HSE working to ensure homes are compliant

HSE
With the vast majority of HSE public long stay nursing home units built prior to HIQA infrastructural standards, it will take a massive capital investment to ensure that all units are fully compliant with new regulations.

With the vast majority of HSE public long stay nursing home units built prior to HIQA infrastructural standards, it will take a massive capital investment to ensure that all units are fully compliant with new regulations.

New standards for nursing homes are being brought in on July 1 this year and the HSE has acknowledged that it will be a major challenge to ensure that all units are compliant, especially for those housed in buildings which are over 100 years old.

In a statement issued to the Leitrim Observer this week, the HSE noted: “Over the last number of years the HSE’s capital investment programme has, within the available resources, brought a number of its public long stay units to full HIQA infrastructural standards and will continue to invest in long-stay units over the next number of years.”

In 2014 €36m was allocated in the Capital Plan for the continued upgrade of public residential facilities.

“As part of this process a comprehensive review of all public units was undertaken in 2012/2013 which is informing capital funding allocations to bring as many units as possible to full compliance,” noted the HSE.

“ This is an ongoing process and €122.34m in total is indented over the multi-annual period 2014 to 2018 for this purpose.”

It has been recognised that the majority of HSE public long stay units were built prior to HIQA Regulation in 2009 and as such there are a number of units that do not comply fully with infrastructure standards admitted the HSE.

“A major capital investment would be required to bring all these units to full infrastructural compliance particularly those that are in excess of 100 years old.

“These units however, provide a significant number of long stay beds in areas of high demand and the HSE has been working closely with HIQA over the past number of months to meet the re-registration requirements of these units in 2015 to facilitate the continued delivery of these services.”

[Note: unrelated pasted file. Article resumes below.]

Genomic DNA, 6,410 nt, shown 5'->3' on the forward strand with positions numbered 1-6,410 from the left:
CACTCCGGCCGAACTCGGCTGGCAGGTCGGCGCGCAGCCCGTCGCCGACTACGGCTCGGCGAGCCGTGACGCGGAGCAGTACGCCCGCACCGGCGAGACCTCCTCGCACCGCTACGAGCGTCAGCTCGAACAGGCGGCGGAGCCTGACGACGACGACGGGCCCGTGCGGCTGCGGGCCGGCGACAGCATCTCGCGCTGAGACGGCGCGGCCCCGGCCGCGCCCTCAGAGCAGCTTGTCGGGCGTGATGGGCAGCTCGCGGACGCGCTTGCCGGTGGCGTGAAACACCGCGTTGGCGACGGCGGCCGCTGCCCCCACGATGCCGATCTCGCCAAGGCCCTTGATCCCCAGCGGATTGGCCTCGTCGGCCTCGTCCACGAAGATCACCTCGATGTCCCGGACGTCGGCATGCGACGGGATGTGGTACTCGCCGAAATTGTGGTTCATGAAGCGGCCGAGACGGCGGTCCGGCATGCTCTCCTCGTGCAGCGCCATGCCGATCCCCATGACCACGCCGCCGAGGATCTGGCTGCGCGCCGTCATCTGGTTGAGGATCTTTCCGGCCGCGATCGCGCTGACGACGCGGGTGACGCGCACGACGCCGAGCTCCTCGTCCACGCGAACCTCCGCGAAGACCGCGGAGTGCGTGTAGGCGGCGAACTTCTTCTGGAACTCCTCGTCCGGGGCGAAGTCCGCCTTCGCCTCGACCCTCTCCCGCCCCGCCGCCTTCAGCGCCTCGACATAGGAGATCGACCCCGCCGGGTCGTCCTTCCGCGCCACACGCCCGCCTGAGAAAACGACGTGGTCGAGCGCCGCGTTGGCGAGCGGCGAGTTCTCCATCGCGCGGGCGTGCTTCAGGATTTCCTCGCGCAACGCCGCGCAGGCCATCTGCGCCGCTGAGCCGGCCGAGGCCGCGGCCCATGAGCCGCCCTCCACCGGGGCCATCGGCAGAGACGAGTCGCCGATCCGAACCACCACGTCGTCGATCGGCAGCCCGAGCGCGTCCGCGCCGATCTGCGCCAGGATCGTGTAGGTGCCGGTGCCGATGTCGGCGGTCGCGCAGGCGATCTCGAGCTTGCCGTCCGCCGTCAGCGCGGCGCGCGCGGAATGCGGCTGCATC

Local politicians have stressed that there is a real need for the HSE to tackle the problem of compliance with nursing home facilities, especially in relation to Mohill’s Aras Carolan, which was identified this week as being one of 21 nursing homes at risk of closure once new standards are brought into place in July.

“Aras Carolan has excellent staff and has had substantial investment over the past few years, it would be ridiculous to see such a facility under threat,” Sinn Féin councillor, Martin Kenny told the Leitrim Observer this week.

“This is a much valued part of our local community and major investment must be secured to ensure that it meets all standards going forward,” he said.

Fianna Fáil councillor, Sean McGowan, acknowledged the vital role played by units such as Aras Carolan and also St Patrick’s Hospital in Carrick-on-Shannon.

He stressed that it was vital that the HSE sort all outstanding issues by July 1.

“Tremendous work has been done over the past decade on Aras Carolan but I do recognise that some areas of the unit need to be modified. I just hope that HIQA give the HSE the space and time to carry out the modifications as Aras Carolan provide an excellent and vital service to many, many families in this locality,” he said.

“We want this to continue.”